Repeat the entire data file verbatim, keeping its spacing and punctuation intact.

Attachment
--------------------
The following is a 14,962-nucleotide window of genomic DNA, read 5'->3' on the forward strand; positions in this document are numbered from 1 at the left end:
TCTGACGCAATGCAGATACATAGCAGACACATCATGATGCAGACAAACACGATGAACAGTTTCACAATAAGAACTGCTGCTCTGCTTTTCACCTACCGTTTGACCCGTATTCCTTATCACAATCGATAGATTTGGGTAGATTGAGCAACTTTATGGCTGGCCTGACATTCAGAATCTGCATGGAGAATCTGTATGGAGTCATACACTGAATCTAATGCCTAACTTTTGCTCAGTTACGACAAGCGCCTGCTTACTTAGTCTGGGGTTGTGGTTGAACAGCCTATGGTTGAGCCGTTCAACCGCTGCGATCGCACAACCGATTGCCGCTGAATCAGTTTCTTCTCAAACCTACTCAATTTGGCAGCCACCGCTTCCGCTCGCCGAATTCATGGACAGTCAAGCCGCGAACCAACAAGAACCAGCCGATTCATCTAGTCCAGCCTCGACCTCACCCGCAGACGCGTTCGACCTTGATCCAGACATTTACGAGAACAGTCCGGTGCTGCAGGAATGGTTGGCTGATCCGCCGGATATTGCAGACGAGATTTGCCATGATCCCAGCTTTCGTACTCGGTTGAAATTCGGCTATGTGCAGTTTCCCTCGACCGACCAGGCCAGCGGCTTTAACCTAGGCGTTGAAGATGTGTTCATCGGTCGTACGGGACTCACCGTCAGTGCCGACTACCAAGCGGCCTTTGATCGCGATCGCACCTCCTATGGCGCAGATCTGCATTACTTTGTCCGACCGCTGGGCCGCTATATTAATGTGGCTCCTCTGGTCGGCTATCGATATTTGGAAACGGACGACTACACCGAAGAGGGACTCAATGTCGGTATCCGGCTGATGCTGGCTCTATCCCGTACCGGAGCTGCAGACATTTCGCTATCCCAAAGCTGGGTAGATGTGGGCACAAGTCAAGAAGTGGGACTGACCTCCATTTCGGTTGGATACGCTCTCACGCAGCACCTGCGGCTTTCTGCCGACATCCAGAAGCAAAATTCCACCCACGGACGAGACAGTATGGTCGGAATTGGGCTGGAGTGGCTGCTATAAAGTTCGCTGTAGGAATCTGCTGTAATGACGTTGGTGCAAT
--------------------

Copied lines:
The following is a 14,962-nucleotide window of genomic DNA, read 5'->3' on the forward strand; positions in this document are numbered from 1 at the left end:
TCTGACGCAATGCAGATACATAGCAGACACATCATGATGCAGACAAACACGATGAACAGTTTCACAATAAGAACTGCTGCTCTGCTTTTCACCTACCGTTTGACCCGTATTCCTTATCACAATCGATAGATTTGGGTAGATTGAGCAACTTTATGGCTGGCCTGACATTCAGAATCTGCATGGAGAATCTGTATGGAGTCATACACTGAATCTAATGCCTAACTTTTGCTCAGTTACGACAAGCGCCTGCTTACTTAGTCTGGGGTTGTGGTTGAACAGCCTATGGTTGAGCCGTTCAACCGCTGCGATCGCACAACCGATTGCCGCTGAATCAGTTTCTTCTCAAACCTACTCAATTTGGCAGCCACCGCTTCCGCTCGCCGAATTCATGGACAGTCAAGCCGCGAACCAACAAGAACCAGCCGATTCATCTAGTCCAGCCTCGACCTCACCCGCAGACGCGTTCGACCTTGATCCAGACATTTACGAGAACAGTCCGGTGCTGCAGGAATGGTTGGCTGATCCGCCGGATATTGCAGACGAGATTTGCCATGATCCCAGCTTTCGTACTCGGTTGAAATTCGGCTATGTGCAGTTTCCCTCGACCGACCAGGCCAGCGGCTTTAACCTAGGCGTTGAAGATGTGTTCATCGGTCGTACGGGACTCACCGTCAGTGCCGACTACCAAGCGGCCTTTGATCGCGATCGCACCTCCTATGGCGCAGATCTGCATTACTTTGTCCGACCGCTGGGCCGCTATATTAATGTGGCTCCTCTGGTCGGCTATCGATATTTGGAAACGGACGACTACACCGAAGAGGGACTCAATGTCGGTATCCGGCTGATGCTGGCTCTATCCCGTACCGGAGCTGCAGACATTTCGCTATCCCAAAGCTGGGTAGATGTGGGCACAAGTCAAGAAGTGGGACTGACCTCCATTTCGGTTGGATACGCTCTCACGCAGCACCTGCGGCTTTCTGCCGACATCCAGAAGCAAAATTCCACCCACGGACGAGACAGTATGGTCGGAATTGGGCTGGAGTGGCTGCTATAAAGTTCGCTGTAGGAATCTGCTGTAATGACGTTGGTGCAAT